A whole decade. Ten complete years since my Little Nan went and died with a broken heart. I still believe it was "her time" and that she was ready to go. Having that belief didn't, and still doesn't, of course, make it any less devastating, nor the grief less immense.
I can't count the number of times my likeness to hers has been mentioned by so many people, and I smile every time. She was lovely.
So unspeakably proud and brimming with admiration am I, knowing what my Lovely Little Nanny Annie had to endure as a child - the poverty, the losses and grief, the war.
She was incredibly generous, exceptionally so.
She was dryly funny.
She was f-a-n-t-a-s-t-i-c in her stubbornness.
She had wavy, unbelievably-thick, Irish auburn-brunette hair (exactly as mine *smugface*).
She never missed an episode of Coronation Street if she could help it.
She was proudly, brilliantly, East London working class.
She had the softest skin, and passed her love of rose- and floral-scented talcum powder to me.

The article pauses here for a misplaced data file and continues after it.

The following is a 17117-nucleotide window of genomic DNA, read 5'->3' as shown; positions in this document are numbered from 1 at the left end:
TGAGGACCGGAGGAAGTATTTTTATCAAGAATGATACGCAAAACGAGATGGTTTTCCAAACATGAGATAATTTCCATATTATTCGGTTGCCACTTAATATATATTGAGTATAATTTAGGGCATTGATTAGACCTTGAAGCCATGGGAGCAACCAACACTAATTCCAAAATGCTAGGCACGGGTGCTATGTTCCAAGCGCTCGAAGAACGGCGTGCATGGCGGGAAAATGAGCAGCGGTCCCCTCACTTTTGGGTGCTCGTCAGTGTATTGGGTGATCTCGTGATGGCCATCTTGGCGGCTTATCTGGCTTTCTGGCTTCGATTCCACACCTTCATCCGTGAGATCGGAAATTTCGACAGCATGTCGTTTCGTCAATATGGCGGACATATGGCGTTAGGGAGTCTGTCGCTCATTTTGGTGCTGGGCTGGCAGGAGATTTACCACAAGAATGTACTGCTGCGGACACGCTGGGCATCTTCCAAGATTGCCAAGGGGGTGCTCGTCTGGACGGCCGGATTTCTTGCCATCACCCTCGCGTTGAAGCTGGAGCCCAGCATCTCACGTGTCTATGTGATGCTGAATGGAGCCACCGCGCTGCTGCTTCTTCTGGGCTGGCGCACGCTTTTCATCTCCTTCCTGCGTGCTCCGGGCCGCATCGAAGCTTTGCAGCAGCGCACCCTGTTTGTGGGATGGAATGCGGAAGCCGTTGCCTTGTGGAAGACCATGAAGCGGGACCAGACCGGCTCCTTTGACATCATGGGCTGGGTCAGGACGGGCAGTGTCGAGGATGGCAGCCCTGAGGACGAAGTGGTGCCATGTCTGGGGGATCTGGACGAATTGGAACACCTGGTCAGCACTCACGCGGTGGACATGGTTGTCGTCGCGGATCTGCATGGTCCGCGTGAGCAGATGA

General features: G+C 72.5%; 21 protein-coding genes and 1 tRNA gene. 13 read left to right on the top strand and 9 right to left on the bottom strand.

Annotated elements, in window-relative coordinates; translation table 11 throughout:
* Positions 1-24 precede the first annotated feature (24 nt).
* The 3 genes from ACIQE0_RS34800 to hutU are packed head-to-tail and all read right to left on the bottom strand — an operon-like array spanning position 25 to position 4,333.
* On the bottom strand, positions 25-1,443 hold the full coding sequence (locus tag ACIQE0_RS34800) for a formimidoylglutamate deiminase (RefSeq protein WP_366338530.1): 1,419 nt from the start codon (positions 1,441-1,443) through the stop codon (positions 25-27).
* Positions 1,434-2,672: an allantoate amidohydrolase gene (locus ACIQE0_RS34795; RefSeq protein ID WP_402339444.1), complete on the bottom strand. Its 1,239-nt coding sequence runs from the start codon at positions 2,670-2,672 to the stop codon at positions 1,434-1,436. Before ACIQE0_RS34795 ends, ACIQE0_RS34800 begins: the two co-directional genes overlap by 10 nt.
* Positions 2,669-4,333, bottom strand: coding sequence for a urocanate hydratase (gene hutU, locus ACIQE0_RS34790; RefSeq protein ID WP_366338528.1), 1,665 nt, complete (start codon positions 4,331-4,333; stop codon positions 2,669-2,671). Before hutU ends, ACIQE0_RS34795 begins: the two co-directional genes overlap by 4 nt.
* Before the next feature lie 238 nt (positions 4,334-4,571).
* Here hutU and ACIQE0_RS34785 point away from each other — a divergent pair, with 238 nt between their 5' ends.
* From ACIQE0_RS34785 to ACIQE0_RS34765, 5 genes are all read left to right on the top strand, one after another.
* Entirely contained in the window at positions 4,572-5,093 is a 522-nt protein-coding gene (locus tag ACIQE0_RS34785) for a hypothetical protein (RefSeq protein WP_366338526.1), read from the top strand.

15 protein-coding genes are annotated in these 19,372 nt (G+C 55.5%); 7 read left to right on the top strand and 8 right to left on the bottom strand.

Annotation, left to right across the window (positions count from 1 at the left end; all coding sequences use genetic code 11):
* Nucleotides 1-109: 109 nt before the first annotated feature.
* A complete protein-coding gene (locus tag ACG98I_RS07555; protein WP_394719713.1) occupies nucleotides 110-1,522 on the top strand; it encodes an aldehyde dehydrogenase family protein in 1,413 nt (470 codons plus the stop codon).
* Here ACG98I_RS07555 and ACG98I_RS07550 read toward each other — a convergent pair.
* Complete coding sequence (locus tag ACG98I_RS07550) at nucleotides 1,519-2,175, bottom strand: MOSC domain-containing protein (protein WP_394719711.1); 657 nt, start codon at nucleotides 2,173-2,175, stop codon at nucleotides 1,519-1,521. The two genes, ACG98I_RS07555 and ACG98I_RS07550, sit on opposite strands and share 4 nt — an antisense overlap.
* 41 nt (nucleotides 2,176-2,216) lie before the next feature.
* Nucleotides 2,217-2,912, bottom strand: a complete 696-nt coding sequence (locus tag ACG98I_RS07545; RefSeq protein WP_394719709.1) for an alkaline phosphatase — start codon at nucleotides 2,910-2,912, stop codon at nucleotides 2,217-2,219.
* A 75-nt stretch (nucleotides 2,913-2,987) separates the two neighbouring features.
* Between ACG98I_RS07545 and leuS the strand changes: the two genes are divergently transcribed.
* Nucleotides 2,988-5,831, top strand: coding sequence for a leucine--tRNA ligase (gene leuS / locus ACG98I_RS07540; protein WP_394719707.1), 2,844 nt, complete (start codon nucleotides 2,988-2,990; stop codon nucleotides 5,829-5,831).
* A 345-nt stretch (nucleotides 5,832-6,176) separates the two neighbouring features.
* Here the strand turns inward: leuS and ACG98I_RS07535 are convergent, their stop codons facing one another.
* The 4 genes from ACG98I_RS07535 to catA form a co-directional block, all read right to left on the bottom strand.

She was superstitious; her funeral was on Friday 13th. The irony was vast.
She loved her soft, cosy, knitted cardigans, with shiny gold-tone buttons.
While I can believe that it was ten years ago that she died, I can, likewise, believe that it was yesterday, so vivid are my memories of the day.
I wear her wedding and eternity rings each day with immeasurable love and gratitude, knowing that she wanted me to have them, as her only Granddaughter.
My brother, her only Grandson, and I lost a second, loving, utterly superb Nan on that Thursday in 2006. And, I'm fairly certain that I speak for us both when I say that we love her every day, and still miss her delicious tea and biscuits, hearing her refer to people she didn't like as "bleedin' sods", and her smile-inducing greetings of, "'Ello, mate", with that brilliant chuckle that was uniquely hers.
My last words to her were, "I love you, Nan." - and love her still, I do.